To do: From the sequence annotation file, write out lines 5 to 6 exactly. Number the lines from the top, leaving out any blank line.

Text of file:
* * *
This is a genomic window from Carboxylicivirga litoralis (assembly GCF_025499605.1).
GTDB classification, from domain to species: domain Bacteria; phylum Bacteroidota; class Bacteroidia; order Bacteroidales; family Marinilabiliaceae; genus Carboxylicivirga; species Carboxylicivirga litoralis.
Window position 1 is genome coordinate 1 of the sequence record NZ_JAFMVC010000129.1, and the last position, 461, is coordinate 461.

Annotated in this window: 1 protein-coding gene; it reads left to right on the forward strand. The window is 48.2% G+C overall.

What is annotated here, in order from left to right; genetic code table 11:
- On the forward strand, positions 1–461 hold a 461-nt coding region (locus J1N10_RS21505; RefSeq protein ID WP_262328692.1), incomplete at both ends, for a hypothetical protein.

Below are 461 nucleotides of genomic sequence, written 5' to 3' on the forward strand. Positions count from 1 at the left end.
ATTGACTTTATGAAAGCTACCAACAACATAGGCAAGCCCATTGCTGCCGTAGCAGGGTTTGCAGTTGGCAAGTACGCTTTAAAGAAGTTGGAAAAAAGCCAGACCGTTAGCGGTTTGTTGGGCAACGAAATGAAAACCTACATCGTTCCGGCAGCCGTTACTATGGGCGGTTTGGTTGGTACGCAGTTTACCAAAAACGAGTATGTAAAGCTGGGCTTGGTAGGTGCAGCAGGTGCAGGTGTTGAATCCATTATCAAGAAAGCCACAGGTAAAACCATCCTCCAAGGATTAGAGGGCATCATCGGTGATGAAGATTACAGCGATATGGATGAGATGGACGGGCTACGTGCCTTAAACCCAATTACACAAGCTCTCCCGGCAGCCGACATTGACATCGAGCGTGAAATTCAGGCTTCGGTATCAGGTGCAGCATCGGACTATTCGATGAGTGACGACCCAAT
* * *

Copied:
What is annotated here, in order from left to right; genetic code table 11:
- On the forward strand, positions 1–461 hold a 461-nt coding region (locus J1N10_RS21505; RefSeq protein ID WP_262328692.1), incomplete at both ends, for a hypothetical protein.